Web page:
Gee says in an article in The Daily Mail that when she started writing Reading in Bed, the book was supposed to focus on Chloe. But the death of Gee’s husband changed all that. Like Georgia, Gee’s life changed. And, as she found when she returned to her writing after her husband’s death, the focus of her work changed too. Gee says the book became “about how life subverts even the best laid plans.” I love that Georgia and Dido, not Chloe, are the main characters in the book. And I love Gee’s writing. Her style suits me down to the ground. Lean, restrained, eloquent. I also found it interesting how she stumbled upon the opening scene for the book, the scene which so captured me.
‘One night I went out to dinner with two very old friends,’ [Gee] explains. ‘And, as I watched them walking away in the pouring rain, a line came into my head: “There they go, two clever women of 60, making their way through the wet towards the car.” I came home, wrote the line down, and thought to myself, “Maybe I can do something with this.”’
I’d never heard of the writer Sue Gee until a week or so ago when I was catching up on back episodes of the Slightly Foxed Podcast. I listened to an episode called Stet, all about editing, and Sue Gee was a guest. As result I discovered Gee’s books and, in particular, this book.
I’ve also added to my pile another book recommended in the podcast. Stet: An Editor’s Life is Diana Athill’s memoir of her long career in publishing. I know that many of you are Diana Athill fans. I remember the post I wrote last year about my fantasy literary tea party, how a couple of you vied to bring Athill as your fantasy guest. I’ve read only one book by Athill, her charming memoir A Florence Diary, kindly sent to me by Materfamilias last year before our Italy trip. I’m looking forward to reading Stet. I’ve ordered it to take on our fall camping trip next week.
I’ve written about the Slightly Foxed Podcasts before on the blog. How heartening I find the whole idea of Slightly Foxed, of talking and writing about books that are not necessarily the latest thing, but are still worthy of discussion and rereading. The podcasts, in particular, are just the antidote I need in a world that seems to be getting weirder day by day. More frantic, more social media obsessed, less civilized. And less concerned with intelligent conversation, or good books, or quality anything. I used to think that there were still pockets of the Barbara Pym-ish world I love, pockets of calm, thoughtful words and deliberately kind actions. Then, for a time, I despaired that those pockets had all disappeared. But thanks to Slightly Foxed I now know they’re still there… I was just looking the wrong way. Too much Facebook can do that to you, my friends. Ha.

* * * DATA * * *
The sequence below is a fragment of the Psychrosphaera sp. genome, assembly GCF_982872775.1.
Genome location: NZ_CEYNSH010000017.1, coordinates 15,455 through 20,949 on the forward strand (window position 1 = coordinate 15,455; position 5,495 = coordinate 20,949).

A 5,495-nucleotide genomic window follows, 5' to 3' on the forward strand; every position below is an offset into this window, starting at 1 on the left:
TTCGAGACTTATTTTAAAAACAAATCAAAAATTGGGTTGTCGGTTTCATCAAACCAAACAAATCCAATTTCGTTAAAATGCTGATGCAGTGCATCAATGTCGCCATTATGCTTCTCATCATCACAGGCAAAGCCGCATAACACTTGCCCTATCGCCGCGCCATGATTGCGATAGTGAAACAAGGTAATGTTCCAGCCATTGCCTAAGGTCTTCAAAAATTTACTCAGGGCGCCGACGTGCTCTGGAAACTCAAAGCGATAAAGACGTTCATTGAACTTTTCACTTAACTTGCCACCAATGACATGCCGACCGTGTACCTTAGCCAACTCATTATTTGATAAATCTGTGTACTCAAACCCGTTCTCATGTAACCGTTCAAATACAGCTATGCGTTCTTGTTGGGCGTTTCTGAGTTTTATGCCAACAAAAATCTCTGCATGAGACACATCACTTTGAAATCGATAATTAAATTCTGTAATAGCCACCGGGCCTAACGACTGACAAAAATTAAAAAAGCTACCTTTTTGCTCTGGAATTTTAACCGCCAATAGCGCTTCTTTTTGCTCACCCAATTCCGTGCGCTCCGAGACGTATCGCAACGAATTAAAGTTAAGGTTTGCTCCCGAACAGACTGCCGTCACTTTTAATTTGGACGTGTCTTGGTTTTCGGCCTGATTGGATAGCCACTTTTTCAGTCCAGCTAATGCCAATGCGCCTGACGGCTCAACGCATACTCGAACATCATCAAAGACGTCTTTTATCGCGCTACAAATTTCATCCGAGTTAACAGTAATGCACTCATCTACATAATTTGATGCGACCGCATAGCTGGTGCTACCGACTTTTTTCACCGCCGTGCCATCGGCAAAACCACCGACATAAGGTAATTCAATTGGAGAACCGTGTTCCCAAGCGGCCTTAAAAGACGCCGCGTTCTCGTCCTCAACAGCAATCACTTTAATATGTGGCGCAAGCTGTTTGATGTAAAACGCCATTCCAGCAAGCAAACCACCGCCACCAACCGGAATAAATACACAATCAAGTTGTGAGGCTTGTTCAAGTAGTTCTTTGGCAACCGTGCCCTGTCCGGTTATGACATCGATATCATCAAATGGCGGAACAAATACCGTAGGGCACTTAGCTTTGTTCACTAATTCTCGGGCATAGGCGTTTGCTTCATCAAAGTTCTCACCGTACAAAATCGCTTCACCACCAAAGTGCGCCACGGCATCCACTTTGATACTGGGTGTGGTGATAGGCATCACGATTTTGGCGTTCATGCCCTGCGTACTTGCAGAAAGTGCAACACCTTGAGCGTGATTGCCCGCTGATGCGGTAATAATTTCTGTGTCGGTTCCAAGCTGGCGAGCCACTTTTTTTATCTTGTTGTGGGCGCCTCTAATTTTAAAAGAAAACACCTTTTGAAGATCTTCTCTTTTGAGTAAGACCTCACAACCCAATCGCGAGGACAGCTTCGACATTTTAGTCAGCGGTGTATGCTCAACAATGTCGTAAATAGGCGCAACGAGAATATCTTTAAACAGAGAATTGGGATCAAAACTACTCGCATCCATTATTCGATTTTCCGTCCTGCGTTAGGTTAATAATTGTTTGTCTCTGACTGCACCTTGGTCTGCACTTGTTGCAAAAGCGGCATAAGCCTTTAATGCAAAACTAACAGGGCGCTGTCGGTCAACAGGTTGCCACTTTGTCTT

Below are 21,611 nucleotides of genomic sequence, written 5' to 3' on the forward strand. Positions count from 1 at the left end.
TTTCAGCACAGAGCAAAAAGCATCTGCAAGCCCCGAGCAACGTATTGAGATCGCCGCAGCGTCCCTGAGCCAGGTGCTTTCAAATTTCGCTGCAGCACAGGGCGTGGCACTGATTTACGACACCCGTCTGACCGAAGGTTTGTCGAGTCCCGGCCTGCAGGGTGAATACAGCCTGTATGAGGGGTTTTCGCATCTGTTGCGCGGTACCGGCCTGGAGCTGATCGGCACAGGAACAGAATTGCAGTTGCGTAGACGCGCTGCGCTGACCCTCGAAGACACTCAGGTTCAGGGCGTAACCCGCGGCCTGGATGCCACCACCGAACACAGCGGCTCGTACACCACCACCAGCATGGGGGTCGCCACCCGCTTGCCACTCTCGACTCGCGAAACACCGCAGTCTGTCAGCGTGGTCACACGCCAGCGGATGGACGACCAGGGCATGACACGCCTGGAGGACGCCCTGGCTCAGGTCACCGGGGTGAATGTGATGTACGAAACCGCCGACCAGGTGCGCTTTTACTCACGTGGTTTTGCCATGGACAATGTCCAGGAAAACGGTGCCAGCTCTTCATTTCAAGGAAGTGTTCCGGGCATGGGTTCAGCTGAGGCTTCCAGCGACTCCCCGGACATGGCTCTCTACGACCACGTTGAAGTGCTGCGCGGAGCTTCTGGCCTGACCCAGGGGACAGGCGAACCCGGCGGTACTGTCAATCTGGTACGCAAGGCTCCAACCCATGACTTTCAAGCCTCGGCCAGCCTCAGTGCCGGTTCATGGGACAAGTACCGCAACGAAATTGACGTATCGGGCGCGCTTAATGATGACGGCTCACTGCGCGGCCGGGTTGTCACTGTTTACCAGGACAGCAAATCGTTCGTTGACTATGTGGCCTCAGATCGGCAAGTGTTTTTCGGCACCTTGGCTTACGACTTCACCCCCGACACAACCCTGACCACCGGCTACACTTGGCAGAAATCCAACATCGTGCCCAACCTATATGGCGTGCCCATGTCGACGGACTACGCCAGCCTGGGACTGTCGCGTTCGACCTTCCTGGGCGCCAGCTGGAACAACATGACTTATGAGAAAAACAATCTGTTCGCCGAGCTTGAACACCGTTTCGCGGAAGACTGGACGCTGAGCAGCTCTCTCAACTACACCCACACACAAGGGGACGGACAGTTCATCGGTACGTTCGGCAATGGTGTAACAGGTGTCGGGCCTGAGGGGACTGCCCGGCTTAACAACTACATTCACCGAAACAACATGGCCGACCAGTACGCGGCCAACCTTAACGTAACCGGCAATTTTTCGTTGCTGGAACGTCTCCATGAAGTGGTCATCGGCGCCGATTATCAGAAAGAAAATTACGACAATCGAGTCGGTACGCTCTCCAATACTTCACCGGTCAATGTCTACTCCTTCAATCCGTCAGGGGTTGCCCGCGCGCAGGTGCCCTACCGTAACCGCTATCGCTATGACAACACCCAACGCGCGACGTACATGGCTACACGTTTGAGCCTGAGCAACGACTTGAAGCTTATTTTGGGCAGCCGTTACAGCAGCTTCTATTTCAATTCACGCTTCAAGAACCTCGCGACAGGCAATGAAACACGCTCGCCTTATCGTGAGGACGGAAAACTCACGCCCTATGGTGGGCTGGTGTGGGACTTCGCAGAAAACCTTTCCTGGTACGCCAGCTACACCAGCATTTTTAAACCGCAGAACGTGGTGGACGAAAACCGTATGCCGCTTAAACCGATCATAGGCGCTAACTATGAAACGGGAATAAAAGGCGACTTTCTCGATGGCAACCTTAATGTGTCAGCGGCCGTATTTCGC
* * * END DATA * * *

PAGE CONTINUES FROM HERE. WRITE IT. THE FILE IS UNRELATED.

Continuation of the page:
Check out the Slightly Foxed website for a look at their magazine, and links to the podcast, the selection of books they publish, and so much more. If you subscribe to their beautiful quarterly magazine you get digital access to all the back issues. Oh my… you might never come up for air.
But let’s get back to the idea of September, and fall, and turning a page. In some ways, of course, I’m talking about turning pages literally. Fall seems to be the time to settle down in the evening with a great book.
But perhaps the more important interpretation of that phrase is the idea that Georgia, in Reading in Bed, has turned a page in her life. How difficult it is to cope with the loss of a spouse, how hard to be all at sea, unsettled, in your life at a time when you expect to be, well, settled. When you expect, or at least hope, to be able to enjoy your hard won retirement, for a few years anyway. I know I’ll be thinking of Georgia long after I’ve finished the book.
And this week I’m also thinking of my brother Terry. The anniversary of his death is on Sunday. The closing of the book of his life was a hard time for us all. I spent a long time on the phone with my sister-in-law the other day, seeing how she is, how she’s coping with the challenges of moving on. And what the next chapter of her life will be. Coping with loss is never an easy or a smooth process. But, of course, you know that. I know you know that.
Now, I have to go. I have a half-finished book calling me, and I must obey.
I have to finish Reading in Bed, and I’ll probably be reading in bed until late tonight. Then I’ll feel bereft for a bit, as one always does when one finishes a good book. Then I’ll focus on what’s next in my pile.
In Gee’s book, Dido and Georgia talk about the importance of reading, and not just reading in bed. They talk about how books have enriched their lives. I remember my mum and I talking about that one day on the phone a year or so ago. “What DO people do who don’t read?” we mused. I mean, seriously… what DO they do?
What books are you turning the pages of this week, my friends? Any suggestions for us?